Whistleblower protection provisions included in a new bill that cleared the House this week are earning praise from several good government and oversight groups. But they’re concerned that some accountability provisions will ultimately weaken public service due process rights.
The Project on Government Oversight, Sunlight Foundation and Government Accountability Project, along with 13 other organizations and eight individual whistleblowers, wrote to the bill’s sponsor, House Veterans Affairs Committee Chairman Jeff Miller (R-Fla.).
The VA Accountability First and Appeals Modernization Act would create an Office of Accountability and Whistleblower Protection within VA, led by a presidential appointee. This person, under the title of assistant secretary for accountability and whistleblower protection, would receive and refer whistleblower cases, in addition to tracking, reviewing and implementing recommendations based on complaints and inspector general investigations on accountability issues.
“[This section of the bill] is a major breakthrough in the struggle for VA whistleblowers to gain credible rights when defending the integrity of the agency mission and disclosing quality of care concerns,” the organizations wrote in a Sept. 9 letter. “Further, it would provide a system to hold employees accountable for their actions when they retaliate against those exposing waste, fraud and abuse.”
The legislation also includes a chain of command for employees to submit their complaints to their supervisors, as well as performance review guidelines that evaluate how well managers respond to whistleblower issues.
Specifically, the groups praised the bill for integrating the Office of Special Counsel and whistleblower ombudsman into annual VA training on employee rights and procedures. They also supported language that closes loopholes for whistleblower retaliation and tougher consequences for supervisors who violate the law.
But the groups said they had concerns about the bill’s provisions that “weaken due process.”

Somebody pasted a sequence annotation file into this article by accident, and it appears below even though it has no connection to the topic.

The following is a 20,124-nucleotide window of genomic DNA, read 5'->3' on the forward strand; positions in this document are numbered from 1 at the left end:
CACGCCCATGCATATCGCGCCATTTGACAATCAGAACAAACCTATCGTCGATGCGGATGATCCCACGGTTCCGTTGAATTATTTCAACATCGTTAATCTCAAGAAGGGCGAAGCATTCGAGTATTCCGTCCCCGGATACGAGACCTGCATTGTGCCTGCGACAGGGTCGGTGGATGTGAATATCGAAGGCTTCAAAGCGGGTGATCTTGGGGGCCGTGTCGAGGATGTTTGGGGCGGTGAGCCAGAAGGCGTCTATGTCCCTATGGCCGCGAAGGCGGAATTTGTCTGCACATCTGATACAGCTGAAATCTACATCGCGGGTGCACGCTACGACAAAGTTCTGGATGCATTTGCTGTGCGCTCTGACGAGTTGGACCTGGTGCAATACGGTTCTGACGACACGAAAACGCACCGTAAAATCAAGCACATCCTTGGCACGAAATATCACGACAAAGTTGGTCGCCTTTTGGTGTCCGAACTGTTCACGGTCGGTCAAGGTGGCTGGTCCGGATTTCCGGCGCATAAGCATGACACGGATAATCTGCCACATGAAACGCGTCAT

“Along with whistleblowing, due process rights exist to protect the merit system as the essential foundation for non-partisan, professional public service,” they wrote. “The new standards would permit termination or other discipline based on mere ‘substantial evidence,’ which means ‘more than a scintilla,’ or crumb. A de facto ‘at will’ employment system could create vulnerability to political patronage and corruption greater than any time since 1882 when the civil service system was created.”
The groups are referring to a change in the law that would apply to senior executives.
The legislation lets senior executives appeal disciplinary actions through the Senior Executive Disciplinary Appeals Board rather than the Merit System Protection Board. The VA Secretary would appoint three department employees to sit on the board, review appeals cases and make a decision within 21 days.
“The Board shall uphold the decision of the secretary if there is substantial evidence supporting the decision and the applicable personnel action is within the tolerable bounds of reasonableness,” the bill said.
But those due process rights are “not mere red tape to protect bureaucrats,” the organizations argued.
Some provisions in the accountability bill are likely in reaction to a series of recent cases where MSPB recently overturned punishments for three senior executives, sparking frustration for both members of Congress and senior VA leaders.
Currently, MSPB administrative judges must use an evidentiary burden of proof to settle SES disciplinary appeals cases within 21 days. VA said in June that it was no longer using this expedited hiring authority following a recent decision from the Justice Department.